"No" vote on EU treaty could bring chaos-Mandelson
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"No" vote on EU treaty could bring chaos-Mandelson

Reuters | April 22, 2005

AMSTERDAM - A rejection of the EU constitution could bring economic chaos, undermine Europe's negotiating power in global free trade talks and usher in a long period of protectionism, the bloc's trade chief said on Friday.

"I'm not saying that Europe would fall apart. At best Europe would stagnate. At worse we would face some sort of chaos," Trade Commissioner Peter Mandelson said in the Netherlands, which is due to hold a referendum on the treaty on June 1.

"A 'No' vote means Europe turning in on itself, examining its navel again," he said. "It would mean people in the rest of the world taking Europe less seriously and ... from a trade point of view that is the very last thing that Europe needs."

A series of opinion polls have shown that Dutch and French voters, who go to the polls three days earlier, are likely to reject the treaty, intended to make decision-making in the European Union easier following its enlargement to 25 members.

"The financial markets, business community don't like instability, don't like uncertainty and if the markets were to read a 'No' vote in that way it could have damaging economic consequences," Mandelson told a news conference.

In the Netherlands to address a meeting with supporters of the constitution at Amsterdam's Schiphol airport, Mandelson urged business leaders to rally behind the treaty, saying they could not afford "to put their heads in the sand."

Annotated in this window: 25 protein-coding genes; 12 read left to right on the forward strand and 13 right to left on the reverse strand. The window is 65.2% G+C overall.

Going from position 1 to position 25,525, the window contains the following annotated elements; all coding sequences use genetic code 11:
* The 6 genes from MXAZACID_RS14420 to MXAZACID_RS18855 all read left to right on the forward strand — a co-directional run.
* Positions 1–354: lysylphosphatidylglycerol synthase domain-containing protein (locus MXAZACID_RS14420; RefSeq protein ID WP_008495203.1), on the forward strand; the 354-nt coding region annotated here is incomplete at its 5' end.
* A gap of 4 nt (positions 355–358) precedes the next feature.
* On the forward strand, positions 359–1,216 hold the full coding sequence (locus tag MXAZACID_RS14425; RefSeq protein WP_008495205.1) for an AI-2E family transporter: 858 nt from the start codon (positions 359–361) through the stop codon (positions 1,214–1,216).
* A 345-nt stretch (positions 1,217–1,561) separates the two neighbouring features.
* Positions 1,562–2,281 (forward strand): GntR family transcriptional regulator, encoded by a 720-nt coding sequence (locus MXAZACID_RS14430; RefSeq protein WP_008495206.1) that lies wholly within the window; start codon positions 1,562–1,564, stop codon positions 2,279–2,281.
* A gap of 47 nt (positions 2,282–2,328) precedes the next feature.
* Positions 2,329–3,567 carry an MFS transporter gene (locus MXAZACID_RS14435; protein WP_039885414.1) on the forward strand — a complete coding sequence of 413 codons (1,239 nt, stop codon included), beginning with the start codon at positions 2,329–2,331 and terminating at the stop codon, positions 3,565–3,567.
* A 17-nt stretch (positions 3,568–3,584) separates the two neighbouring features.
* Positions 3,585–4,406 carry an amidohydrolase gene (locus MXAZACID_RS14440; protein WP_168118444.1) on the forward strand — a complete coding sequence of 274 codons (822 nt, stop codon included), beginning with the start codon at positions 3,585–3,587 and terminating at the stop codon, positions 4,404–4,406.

Incoming European Central Bank executive board member Lorenzo Bini Smaghi said this week that the prospect of a French "No" was upsetting financial markets and could make the ECB's job of controlling inflation harder.

EUROPE FALLING APART?

Mandelson did not spell out what steps might have to be taken in the event of a rejection, but warned: "We would have to take measures to stabilise the economic situation that in the short term could have a detrimental effect."

The EU trade chief said in a speech later that a "No" vote could undermine his hand in negotiations for a global free trade agreement, due to reach their climax in December.

"It will puncture my position in the Doha development round if Europe is seen by the rest of the world to be falling apart," he said according to prepared remarks made available in advance.

"We will see a long period of resistance to change, defensiveness about the need for social reform and protectionist, national interests being put first."

Lousewies van der Laan, a member of parliament from the centrist D66 which is a junior partner in government and backs the treaty, said the "Yes" campaign had not gone well so far.

"The government is afraid it might be a referendum about them and that is a justified fear," she told Reuters. "A lot of people are planning to vote against. There is an incredible amount of work to be done and we only have six weeks."

In his speech to the Dutch group, Mandelson accused the Dutch political elite of taking a "Yes" vote for granted.

"As founder members of the European project, you were in from the start. But then too many politicians have run away or closed their ears to growing public dissatisfaction. Such complacency will no longer do," he said.

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